Writing the title of this post actually felt very silly; it seems such an arbitrary way of gathering a list of writers to look out for. What could be sillier than singling out writers in this way, according to their age? Surely, there are more worthy criteria. Well, there is an answer to what could be sillier than singling out over forty writers over forty to watch, namely, singling twenty writers under forty to watch, especially largely mainstream writers writing, for the most part, conventional and redundant fiction. And the New Yorker has done just that. But this isn’t surprising. Theirs is an idea once again institutionalizing, reinforcing our decayed culture’s obsession with youth, not to mention its eyes wide shut wallowing in mediocrity. So, not only have they missed, for the most part, who are the best fiction writers under forty to watch, but, with their unapologetic valorization of youth, they missed entirely. The following writers (and I include poets, essayists, and theorists among them) are writers who have consistently written great work. I anticipate great things from each of them in the years and years to come. With full awareness of how a corrective sometimes ironically and paradoxically legitimizes what it seeks to correct, here, in the order in which I thought of them, are over forty writers over forty whose work I will be busy watching.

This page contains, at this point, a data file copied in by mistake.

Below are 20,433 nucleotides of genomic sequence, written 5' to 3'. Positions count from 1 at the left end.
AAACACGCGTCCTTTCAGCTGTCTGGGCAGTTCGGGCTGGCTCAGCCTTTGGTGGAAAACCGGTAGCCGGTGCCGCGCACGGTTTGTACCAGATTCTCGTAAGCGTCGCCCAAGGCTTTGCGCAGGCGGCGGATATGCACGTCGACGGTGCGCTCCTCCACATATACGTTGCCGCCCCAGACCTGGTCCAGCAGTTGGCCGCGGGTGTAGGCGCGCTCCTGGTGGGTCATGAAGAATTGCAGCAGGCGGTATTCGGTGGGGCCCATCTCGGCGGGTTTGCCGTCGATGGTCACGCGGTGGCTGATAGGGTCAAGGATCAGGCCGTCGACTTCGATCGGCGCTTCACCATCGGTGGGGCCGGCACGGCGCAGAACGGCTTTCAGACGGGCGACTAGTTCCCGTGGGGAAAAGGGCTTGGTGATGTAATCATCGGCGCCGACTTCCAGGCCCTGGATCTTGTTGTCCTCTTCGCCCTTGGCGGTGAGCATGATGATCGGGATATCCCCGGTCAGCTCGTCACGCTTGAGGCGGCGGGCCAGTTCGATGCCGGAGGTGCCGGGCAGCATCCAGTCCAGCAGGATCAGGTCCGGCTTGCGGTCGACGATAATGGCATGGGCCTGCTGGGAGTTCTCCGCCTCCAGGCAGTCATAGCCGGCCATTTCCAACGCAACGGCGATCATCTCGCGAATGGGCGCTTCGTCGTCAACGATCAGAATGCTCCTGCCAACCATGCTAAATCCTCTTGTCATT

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Women on Men

Time for some editing.

Recently I’ve gloried in the prose of some of my favorite female writers: Alice Munro, Paula Fox, Christine Schutt, Diane Williams, Kim Chinquee and Lydia Davis. The way they see men fascinates me.

Here is an excerpt from Davis’ novel The End of the Story. The narrator is talking about a younger man she had an affair with:

I wasn’t sure I would speak to him, because when I imagined it I was disturbed by the anger I saw in his face. Surprise, then anger, and then dread, because he was afraid of me. His face was blank, and stiff, his eyelids lowered and his head thrown back a little: what was I going to do to him now? And he would move back a step as though that really took him out of my range.” p. 7